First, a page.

- Hospital and health system M&A was steady in the third quarter of this year with 25 announced transactions, bringing the year-to-date total to 71 deals. That's slightly ahead of last year's pace, which saw 68 announcements through the third quarter, according to a report released Tuesday by Kaufman Hall.
- The number is up from 19 in the second quarter of this year, although the deal value this past quarter of $8.14 billion lagged behind the second quarter's near-record $11.3 billion. The number of deals for the third quarter exceeds the 18 transactions announced in this reporting period last year, but deal value was again behind last year's $10.7 billion.
- Kaufman Hill highlighted two significant transactions of the quarter: the combination of Ohio-based Summa Health and Michigan-based Beaumont Health into a combined system with about $6.1 billion in annual revenue, and a nearly $1.6 billion investment by Medical Properties Trust through a sale-leaseback of Prospect Medical Holdings' real estate assets in three states to pay down long-term debt.
Following a quarter marked by a high number of deals at lower dollar figures, another smaller transaction was announced this week. Hackensack Meridian Health and Englewood Health announced Tuesday they had signed a definitive agreement to merge.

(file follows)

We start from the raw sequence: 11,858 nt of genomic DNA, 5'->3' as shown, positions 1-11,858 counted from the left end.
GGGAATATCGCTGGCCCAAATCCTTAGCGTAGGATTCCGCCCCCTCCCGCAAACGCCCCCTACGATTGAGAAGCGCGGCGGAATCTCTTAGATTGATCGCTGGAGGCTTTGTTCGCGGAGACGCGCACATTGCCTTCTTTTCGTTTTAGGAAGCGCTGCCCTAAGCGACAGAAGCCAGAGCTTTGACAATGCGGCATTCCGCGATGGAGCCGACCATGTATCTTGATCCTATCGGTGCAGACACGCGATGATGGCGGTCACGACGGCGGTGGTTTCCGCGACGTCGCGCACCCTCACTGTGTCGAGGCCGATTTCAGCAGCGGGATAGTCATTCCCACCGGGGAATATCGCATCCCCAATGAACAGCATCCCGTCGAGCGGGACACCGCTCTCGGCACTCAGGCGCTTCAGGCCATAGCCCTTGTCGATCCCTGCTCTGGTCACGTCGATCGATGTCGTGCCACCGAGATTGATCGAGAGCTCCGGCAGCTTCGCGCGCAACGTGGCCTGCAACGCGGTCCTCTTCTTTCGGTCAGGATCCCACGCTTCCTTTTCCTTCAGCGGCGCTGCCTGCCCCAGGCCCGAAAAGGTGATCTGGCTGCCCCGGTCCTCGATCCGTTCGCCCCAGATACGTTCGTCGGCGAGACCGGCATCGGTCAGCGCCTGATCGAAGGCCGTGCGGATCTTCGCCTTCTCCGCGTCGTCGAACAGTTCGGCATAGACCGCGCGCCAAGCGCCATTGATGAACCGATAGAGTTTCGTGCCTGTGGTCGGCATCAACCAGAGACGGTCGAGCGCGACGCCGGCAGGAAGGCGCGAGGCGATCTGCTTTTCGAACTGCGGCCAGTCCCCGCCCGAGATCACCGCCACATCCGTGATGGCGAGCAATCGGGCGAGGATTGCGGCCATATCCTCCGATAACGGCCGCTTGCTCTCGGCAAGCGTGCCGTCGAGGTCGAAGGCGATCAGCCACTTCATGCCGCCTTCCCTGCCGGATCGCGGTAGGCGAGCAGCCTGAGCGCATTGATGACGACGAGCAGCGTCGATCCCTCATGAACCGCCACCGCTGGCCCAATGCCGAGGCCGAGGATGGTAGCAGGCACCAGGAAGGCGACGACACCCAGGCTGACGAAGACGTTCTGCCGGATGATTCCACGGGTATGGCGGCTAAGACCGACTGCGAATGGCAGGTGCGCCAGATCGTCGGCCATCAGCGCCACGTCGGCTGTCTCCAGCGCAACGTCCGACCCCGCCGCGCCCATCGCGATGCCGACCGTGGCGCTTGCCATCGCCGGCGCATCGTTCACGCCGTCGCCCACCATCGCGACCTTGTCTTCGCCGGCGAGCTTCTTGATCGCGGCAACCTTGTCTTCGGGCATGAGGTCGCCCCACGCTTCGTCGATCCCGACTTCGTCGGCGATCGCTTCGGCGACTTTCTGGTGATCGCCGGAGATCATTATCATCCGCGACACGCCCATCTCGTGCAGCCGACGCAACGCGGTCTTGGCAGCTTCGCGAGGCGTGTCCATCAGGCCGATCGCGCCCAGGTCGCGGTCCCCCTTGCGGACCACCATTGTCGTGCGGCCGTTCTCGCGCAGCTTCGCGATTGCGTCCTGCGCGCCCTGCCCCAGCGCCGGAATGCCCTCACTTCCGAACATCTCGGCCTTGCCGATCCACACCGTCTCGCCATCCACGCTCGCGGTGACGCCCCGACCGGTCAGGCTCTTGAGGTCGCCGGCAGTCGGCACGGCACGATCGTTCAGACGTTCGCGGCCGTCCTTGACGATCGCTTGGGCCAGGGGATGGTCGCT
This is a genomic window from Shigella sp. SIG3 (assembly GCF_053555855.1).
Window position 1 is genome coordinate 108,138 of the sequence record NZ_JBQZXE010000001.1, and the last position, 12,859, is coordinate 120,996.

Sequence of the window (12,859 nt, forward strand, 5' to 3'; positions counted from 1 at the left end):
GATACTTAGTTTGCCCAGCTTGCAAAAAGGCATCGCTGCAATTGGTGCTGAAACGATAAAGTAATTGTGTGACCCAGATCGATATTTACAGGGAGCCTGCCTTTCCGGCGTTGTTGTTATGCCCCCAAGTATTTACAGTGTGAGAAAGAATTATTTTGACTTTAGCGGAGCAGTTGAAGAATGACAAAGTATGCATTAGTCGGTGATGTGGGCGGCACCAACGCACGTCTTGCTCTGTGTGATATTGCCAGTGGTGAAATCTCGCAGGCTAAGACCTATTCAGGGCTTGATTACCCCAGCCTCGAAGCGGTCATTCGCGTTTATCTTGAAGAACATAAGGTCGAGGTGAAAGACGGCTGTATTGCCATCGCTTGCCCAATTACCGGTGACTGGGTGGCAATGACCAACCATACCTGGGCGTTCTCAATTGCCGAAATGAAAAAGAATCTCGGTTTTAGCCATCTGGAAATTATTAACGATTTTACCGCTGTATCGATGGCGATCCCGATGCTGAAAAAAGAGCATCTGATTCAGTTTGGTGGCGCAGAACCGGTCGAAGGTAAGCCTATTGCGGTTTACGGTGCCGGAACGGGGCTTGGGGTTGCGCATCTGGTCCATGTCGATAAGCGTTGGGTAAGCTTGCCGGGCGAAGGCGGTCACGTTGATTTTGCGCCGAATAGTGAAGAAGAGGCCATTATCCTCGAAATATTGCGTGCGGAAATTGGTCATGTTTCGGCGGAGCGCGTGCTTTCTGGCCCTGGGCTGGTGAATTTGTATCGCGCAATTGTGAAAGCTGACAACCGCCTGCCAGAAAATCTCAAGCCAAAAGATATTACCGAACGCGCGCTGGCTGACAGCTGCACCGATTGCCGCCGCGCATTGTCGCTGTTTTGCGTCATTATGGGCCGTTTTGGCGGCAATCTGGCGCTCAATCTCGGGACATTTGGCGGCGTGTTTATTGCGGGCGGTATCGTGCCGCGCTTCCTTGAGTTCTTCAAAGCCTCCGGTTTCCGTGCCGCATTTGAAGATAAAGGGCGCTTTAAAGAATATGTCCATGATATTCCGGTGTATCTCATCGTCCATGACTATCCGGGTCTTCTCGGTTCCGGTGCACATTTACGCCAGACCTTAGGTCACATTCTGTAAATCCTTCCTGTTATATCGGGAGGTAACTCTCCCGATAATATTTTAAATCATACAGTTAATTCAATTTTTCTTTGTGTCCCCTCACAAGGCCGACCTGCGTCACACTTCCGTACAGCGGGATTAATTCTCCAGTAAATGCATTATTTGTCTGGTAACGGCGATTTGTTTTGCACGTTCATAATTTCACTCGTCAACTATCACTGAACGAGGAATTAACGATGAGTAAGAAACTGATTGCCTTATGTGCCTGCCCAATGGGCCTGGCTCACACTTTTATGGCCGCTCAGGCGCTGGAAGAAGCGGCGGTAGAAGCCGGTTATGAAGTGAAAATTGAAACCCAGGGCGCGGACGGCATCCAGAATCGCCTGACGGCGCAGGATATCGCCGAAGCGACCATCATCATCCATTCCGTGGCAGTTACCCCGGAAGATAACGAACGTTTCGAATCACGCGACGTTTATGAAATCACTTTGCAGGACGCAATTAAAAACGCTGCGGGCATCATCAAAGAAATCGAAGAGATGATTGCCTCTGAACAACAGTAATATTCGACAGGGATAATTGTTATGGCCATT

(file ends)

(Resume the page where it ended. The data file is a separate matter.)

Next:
Hackensack Meridian is a nonprofit system of 17 hospitals. Englewood includes a physician network and hospitals. Both are based in New Jersey.
The Beaumont-Summa deal is expected to close by the end of this year, the companies said in July when they signed a letter of intent. The transaction gives Beaumont its first foothold in Ohio but it will have to compete with the massive nonprofit Cleveland Clinic.
Summa officials had been looking for a partner after reporting a $40 million turnaround following a series of 2017 losses that forced cuts and consolidations.
The Kaufman Hall report called out Summa's health plan, which covers about 46,000 members. The plan's "expertise and claims processing capabilities may provide a growth opportunity and are expected to support Beaumont's efforts in direct contracting with Michigan employers," according to Kaufman Hall, which represented Summa in the merger.
The report comes as a California jury prepares to hear arguments in an antitrust lawsuit that has implications for provider M&A across the country. Sutter Health, the 24-hospital system that dominates acute care in the northern part of the state, faces allegations its all-or-nothing negotiation style has allowed it to drive up prices in the region.
A decision against Sutter could force it to break up into components although experts have said it's more likely the system will end up being required to ease its contract terms. Opening arguments scheduled for last week have been postponed.
Despite high-profile cases like Sutter, hospital groups contend M&A cuts costs and improves health outcomes. The American Hospital Association released a report last month making that argument but health policy experts (and the payer lobby) disagreed with the findings and were quick to point to research that refutes those claims.
Kaufman Hall found religiously affiliated health systems were in the acquirer role for four of the 25 announced transactions in the third quarter followed by for-profit systems in three of the deals and academic medical centers in two. The average size of seller by revenue was $326 million, close to the year-to-date average size of $337 million.